As plus size bodies fight for visibility, it seems as if there’s one particular body type that is easy for the mainstream to digest: the hourglass. You’ve likely heard “body like a coke bottle” in a song or read a fashion magazine’s advice on how to dress your curvy body as the only acknowledgement of plus size bodies. Plus size models in advertisements have completely flat stomachs and can often only look plus size by the hourglass curvature of their bodies. Companies have been known to use padding on the models to further accentuate this shape. With this messaging, it can be easy to forget that other bodies exist and need to be celebrated.
The hourglass figure is defined by both hips and bust measurements that are significantly larger than the waist. In a piece for Madame Noire, Charing Ball notes that only eight percent of women of any size actually have an hourglass body by definition. She also writes, “While seeing bigger women is an improvement and empowering in itself, if all we are really seeing is bigger versions of the same image we’ve been force-fed since we were kids, all we are really doing is trading in one oppression for another.”
I really got to thinking about this concept after reading some tweets from fat activist Ariel Woodson about the topic. Woodson is one person who I always see pushing for more inclusive representation so I wanted to get her perspective on why we need to see more visibility for bodies who are not hourglass in plus size fashion.
“It’s so important that we as a community make sure that we’re celebrating all fat bodies, not just those deemed as ‘acceptably fat’ by the mainstream,” Woodson tells me. “It’s important to remember that not only body size and skin color garner privilege and attention, but shape can as well. There’s a severe underrepresentation of bodies that can’t be easily categorized as ‘curvy in the right places.’ It’s dangerous for us to follow the lead of the mainstream and create a hierarchy in which hourglass and pear shaped bodies are preferred over others.”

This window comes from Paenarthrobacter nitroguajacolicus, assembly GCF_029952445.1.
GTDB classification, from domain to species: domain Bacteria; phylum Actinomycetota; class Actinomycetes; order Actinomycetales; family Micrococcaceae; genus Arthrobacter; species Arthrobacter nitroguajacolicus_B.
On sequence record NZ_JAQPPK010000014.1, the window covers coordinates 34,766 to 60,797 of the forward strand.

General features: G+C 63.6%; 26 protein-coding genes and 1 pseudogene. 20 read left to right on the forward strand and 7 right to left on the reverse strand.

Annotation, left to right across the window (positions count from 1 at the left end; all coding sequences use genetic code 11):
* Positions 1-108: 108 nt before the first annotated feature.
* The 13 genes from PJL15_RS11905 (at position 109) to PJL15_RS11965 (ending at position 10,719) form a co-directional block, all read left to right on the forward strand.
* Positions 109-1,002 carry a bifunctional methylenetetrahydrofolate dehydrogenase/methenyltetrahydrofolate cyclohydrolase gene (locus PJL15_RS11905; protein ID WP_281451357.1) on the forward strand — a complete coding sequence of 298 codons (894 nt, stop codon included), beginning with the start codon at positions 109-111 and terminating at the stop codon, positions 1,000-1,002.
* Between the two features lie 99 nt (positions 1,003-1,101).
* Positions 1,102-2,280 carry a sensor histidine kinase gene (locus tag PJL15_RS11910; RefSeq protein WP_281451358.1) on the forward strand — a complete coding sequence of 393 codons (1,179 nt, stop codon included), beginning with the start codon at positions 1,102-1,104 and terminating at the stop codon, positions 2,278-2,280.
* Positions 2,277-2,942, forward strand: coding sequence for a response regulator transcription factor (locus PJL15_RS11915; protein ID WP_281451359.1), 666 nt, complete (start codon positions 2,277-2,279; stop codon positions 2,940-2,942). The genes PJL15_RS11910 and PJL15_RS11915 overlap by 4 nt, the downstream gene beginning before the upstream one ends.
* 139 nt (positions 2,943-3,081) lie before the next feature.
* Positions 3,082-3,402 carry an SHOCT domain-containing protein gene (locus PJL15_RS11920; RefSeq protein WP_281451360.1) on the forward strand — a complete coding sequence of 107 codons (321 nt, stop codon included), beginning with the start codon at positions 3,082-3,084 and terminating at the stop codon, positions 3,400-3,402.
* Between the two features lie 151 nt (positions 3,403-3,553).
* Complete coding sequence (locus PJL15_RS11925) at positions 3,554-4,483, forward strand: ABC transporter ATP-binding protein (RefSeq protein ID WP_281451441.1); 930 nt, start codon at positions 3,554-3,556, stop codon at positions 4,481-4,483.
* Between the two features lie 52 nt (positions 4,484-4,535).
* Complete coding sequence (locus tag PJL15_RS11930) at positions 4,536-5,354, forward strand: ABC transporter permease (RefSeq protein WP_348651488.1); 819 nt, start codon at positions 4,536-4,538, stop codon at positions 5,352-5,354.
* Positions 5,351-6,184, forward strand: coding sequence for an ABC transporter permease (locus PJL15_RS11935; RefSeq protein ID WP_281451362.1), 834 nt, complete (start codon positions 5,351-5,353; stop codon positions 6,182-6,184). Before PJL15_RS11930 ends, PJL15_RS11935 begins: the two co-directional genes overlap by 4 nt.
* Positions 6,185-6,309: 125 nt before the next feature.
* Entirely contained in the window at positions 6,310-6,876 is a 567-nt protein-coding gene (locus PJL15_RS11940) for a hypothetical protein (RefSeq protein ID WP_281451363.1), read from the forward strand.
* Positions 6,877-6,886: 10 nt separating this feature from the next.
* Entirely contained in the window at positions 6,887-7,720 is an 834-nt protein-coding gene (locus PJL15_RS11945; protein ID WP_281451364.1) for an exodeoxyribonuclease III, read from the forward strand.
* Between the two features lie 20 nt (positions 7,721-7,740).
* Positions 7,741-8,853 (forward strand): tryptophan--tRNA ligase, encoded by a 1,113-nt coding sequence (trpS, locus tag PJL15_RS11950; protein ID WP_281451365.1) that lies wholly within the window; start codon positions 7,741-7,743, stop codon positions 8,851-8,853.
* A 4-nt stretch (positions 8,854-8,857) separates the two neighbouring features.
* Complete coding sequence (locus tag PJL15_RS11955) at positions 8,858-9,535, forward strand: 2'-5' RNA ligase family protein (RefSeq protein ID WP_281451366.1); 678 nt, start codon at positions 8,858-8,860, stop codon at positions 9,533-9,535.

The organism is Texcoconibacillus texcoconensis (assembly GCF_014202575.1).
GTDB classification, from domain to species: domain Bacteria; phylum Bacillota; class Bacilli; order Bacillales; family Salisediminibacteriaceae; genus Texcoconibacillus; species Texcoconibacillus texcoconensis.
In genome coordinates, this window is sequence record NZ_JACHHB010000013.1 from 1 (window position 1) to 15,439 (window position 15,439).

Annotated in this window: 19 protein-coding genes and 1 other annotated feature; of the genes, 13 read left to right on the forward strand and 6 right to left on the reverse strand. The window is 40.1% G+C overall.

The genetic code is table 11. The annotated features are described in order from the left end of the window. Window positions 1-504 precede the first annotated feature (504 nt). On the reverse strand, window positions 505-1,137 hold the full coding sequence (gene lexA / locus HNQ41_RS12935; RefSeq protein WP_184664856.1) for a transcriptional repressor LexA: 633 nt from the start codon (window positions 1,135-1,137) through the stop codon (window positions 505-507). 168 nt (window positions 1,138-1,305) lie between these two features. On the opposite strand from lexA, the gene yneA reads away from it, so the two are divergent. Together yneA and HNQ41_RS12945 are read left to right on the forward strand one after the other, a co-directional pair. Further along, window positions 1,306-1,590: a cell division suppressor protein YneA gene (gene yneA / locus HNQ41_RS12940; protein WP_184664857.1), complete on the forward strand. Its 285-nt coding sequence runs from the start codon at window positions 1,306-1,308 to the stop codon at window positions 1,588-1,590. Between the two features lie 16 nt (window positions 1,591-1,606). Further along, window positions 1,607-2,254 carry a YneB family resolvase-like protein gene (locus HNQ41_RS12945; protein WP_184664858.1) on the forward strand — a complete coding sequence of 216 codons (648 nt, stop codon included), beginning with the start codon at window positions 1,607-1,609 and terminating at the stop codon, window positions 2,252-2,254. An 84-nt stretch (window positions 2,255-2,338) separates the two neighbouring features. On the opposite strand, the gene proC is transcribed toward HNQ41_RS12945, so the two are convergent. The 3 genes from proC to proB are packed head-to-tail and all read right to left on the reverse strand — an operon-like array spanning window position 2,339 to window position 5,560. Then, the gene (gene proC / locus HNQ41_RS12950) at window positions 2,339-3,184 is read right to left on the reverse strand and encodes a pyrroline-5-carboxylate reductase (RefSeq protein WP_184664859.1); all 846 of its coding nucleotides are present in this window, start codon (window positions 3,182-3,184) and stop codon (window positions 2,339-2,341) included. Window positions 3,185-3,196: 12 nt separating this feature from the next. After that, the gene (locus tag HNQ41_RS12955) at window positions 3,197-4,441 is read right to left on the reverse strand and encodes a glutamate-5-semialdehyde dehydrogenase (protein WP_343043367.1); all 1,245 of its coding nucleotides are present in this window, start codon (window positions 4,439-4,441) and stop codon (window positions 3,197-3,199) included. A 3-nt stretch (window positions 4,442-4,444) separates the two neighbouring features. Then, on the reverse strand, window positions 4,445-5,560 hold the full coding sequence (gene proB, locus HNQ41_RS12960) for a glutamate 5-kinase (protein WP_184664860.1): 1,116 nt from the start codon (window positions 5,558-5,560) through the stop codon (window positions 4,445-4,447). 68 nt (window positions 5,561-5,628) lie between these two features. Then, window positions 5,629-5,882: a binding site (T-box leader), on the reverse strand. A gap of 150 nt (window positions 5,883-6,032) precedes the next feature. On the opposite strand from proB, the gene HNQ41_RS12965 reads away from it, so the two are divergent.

While some may argue that seeing any plus size bodies in the mainstream is progress we should celebrate, Woodson presents an alternative take.
“Even though we’re working towards rejecting the idea that a thin body is the only valuable one, it is important to remember that dismantling one ideal (thinness) will be in vain if we create a new set of standards that value some bodies over others.”
Woodson says she lovingly defines her own body shape as refrigerator or “box bodied” and she would like to see more bodies like hers being celebrated in the same way as her curvy counterparts. And in a way that responsibility falls on the plus size community to challenge the mainstream’s control of the narrative of what being plus size means.
“We’re being noticed and getting more mainstream media representation, but we can’t allow their ideas to shape our conversation,” says Woodson. “And we have to all work on our own internalized standards about what shapes are desirable.”
There are plus size bloggers who are not hourglass or pear-shaped that are helping to show the wider lens of plus size bodies. I polled folks on my personal social media as well as asked Woodson to pick some of her favorites and came up with a list of 15 non-hourglass bloggers you should know. It’s important to note that I do not know these bloggers measurements so I went on either self-identification as another body type written on their blog or I selected them based on someone else’s nomination. I’m not interested in defining someone’s body type so much as showing that other body types exist in plus size fashion.
This list is not exhaustive but I hope that it’s a start to a conversation!
15 Non-Hourglass Plus Size Fashion Bloggers To Know!
Simply Curvy was nominated by Fat Girl Flow and I have to say that I was missing out myself by not following her already. After looking through her blog and lusting after her looks, I saw that she defines herself as apple-shaped. You can catch her styling everything from casual boyfriend jeans to a shimmery party dresses.